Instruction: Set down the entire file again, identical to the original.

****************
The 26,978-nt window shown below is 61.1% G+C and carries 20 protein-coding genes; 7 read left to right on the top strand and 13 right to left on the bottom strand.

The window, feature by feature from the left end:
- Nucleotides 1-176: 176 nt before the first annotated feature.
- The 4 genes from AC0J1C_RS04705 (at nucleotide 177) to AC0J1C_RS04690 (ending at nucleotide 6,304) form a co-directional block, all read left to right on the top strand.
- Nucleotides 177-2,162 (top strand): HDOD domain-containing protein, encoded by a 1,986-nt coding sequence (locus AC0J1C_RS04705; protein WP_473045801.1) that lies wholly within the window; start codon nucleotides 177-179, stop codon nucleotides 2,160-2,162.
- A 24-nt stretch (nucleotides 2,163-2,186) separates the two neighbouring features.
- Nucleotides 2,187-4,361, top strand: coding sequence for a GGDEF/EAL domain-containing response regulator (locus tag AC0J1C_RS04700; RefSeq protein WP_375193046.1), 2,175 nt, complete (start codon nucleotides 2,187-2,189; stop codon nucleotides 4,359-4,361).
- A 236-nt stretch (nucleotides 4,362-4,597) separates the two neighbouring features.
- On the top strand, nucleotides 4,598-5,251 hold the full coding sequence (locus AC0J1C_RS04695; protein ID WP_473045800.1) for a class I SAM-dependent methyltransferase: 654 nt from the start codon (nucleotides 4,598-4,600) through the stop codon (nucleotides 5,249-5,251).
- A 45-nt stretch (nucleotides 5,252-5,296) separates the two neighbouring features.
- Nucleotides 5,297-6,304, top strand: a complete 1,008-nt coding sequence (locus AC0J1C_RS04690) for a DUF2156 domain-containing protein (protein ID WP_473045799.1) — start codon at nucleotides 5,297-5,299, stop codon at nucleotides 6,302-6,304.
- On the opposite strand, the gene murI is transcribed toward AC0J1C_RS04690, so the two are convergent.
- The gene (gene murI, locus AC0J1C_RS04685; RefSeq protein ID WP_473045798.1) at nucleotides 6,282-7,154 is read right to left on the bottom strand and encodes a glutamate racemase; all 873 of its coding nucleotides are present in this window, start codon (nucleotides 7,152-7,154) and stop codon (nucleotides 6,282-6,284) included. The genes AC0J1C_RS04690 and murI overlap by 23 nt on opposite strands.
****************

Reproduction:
The 26,978-nt window shown below is 61.1% G+C and carries 20 protein-coding genes; 7 read left to right on the top strand and 13 right to left on the bottom strand.

The window, feature by feature from the left end:
- Nucleotides 1-176: 176 nt before the first annotated feature.
- The 4 genes from AC0J1C_RS04705 (at nucleotide 177) to AC0J1C_RS04690 (ending at nucleotide 6,304) form a co-directional block, all read left to right on the top strand.
- Nucleotides 177-2,162 (top strand): HDOD domain-containing protein, encoded by a 1,986-nt coding sequence (locus AC0J1C_RS04705; protein WP_473045801.1) that lies wholly within the window; start codon nucleotides 177-179, stop codon nucleotides 2,160-2,162.
- A 24-nt stretch (nucleotides 2,163-2,186) separates the two neighbouring features.
- Nucleotides 2,187-4,361, top strand: coding sequence for a GGDEF/EAL domain-containing response regulator (locus tag AC0J1C_RS04700; RefSeq protein WP_375193046.1), 2,175 nt, complete (start codon nucleotides 2,187-2,189; stop codon nucleotides 4,359-4,361).
- A 236-nt stretch (nucleotides 4,362-4,597) separates the two neighbouring features.
- On the top strand, nucleotides 4,598-5,251 hold the full coding sequence (locus AC0J1C_RS04695; protein ID WP_473045800.1) for a class I SAM-dependent methyltransferase: 654 nt from the start codon (nucleotides 4,598-4,600) through the stop codon (nucleotides 5,249-5,251).
- A 45-nt stretch (nucleotides 5,252-5,296) separates the two neighbouring features.
- Nucleotides 5,297-6,304, top strand: a complete 1,008-nt coding sequence (locus AC0J1C_RS04690) for a DUF2156 domain-containing protein (protein ID WP_473045799.1) — start codon at nucleotides 5,297-5,299, stop codon at nucleotides 6,302-6,304.
- On the opposite strand, the gene murI is transcribed toward AC0J1C_RS04690, so the two are convergent.
- The gene (gene murI, locus AC0J1C_RS04685; RefSeq protein ID WP_473045798.1) at nucleotides 6,282-7,154 is read right to left on the bottom strand and encodes a glutamate racemase; all 873 of its coding nucleotides are present in this window, start codon (nucleotides 7,152-7,154) and stop codon (nucleotides 6,282-6,284) included. The genes AC0J1C_RS04690 and murI overlap by 23 nt on opposite strands.